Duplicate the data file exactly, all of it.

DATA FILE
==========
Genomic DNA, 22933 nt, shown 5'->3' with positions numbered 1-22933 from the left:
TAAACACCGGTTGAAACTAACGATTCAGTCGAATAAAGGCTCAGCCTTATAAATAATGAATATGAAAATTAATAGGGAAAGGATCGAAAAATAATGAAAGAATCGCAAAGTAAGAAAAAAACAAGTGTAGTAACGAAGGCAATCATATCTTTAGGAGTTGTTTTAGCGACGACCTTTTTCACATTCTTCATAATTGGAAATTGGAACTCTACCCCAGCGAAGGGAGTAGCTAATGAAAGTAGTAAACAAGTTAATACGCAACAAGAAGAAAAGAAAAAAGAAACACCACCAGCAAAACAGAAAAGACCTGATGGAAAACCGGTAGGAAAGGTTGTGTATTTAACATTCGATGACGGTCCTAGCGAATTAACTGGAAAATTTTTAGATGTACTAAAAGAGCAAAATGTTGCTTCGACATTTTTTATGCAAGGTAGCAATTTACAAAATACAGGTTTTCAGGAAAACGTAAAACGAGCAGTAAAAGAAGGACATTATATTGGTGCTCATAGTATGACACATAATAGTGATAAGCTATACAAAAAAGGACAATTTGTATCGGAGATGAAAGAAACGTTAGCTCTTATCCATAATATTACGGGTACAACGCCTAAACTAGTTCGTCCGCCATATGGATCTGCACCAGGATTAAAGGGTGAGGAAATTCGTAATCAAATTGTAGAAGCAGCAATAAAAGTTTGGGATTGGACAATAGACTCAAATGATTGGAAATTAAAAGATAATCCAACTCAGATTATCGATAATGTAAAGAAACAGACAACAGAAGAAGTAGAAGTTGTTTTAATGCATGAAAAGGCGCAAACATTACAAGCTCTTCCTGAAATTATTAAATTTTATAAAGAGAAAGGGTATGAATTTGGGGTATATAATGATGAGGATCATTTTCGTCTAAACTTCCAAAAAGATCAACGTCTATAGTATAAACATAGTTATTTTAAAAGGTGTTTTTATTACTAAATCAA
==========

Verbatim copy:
Genomic DNA, 22933 nt, shown 5'->3' with positions numbered 1-22933 from the left:
TAAACACCGGTTGAAACTAACGATTCAGTCGAATAAAGGCTCAGCCTTATAAATAATGAATATGAAAATTAATAGGGAAAGGATCGAAAAATAATGAAAGAATCGCAAAGTAAGAAAAAAACAAGTGTAGTAACGAAGGCAATCATATCTTTAGGAGTTGTTTTAGCGACGACCTTTTTCACATTCTTCATAATTGGAAATTGGAACTCTACCCCAGCGAAGGGAGTAGCTAATGAAAGTAGTAAACAAGTTAATACGCAACAAGAAGAAAAGAAAAAAGAAACACCACCAGCAAAACAGAAAAGACCTGATGGAAAACCGGTAGGAAAGGTTGTGTATTTAACATTCGATGACGGTCCTAGCGAATTAACTGGAAAATTTTTAGATGTACTAAAAGAGCAAAATGTTGCTTCGACATTTTTTATGCAAGGTAGCAATTTACAAAATACAGGTTTTCAGGAAAACGTAAAACGAGCAGTAAAAGAAGGACATTATATTGGTGCTCATAGTATGACACATAATAGTGATAAGCTATACAAAAAAGGACAATTTGTATCGGAGATGAAAGAAACGTTAGCTCTTATCCATAATATTACGGGTACAACGCCTAAACTAGTTCGTCCGCCATATGGATCTGCACCAGGATTAAAGGGTGAGGAAATTCGTAATCAAATTGTAGAAGCAGCAATAAAAGTTTGGGATTGGACAATAGACTCAAATGATTGGAAATTAAAAGATAATCCAACTCAGATTATCGATAATGTAAAGAAACAGACAACAGAAGAAGTAGAAGTTGTTTTAATGCATGAAAAGGCGCAAACATTACAAGCTCTTCCTGAAATTATTAAATTTTATAAAGAGAAAGGGTATGAATTTGGGGTATATAATGATGAGGATCATTTTCGTCTAAACTTCCAAAAAGATCAACGTCTATAGTATAAACATAGTTATTTTAAAAGGTGTTTTTATTACTAAATCAA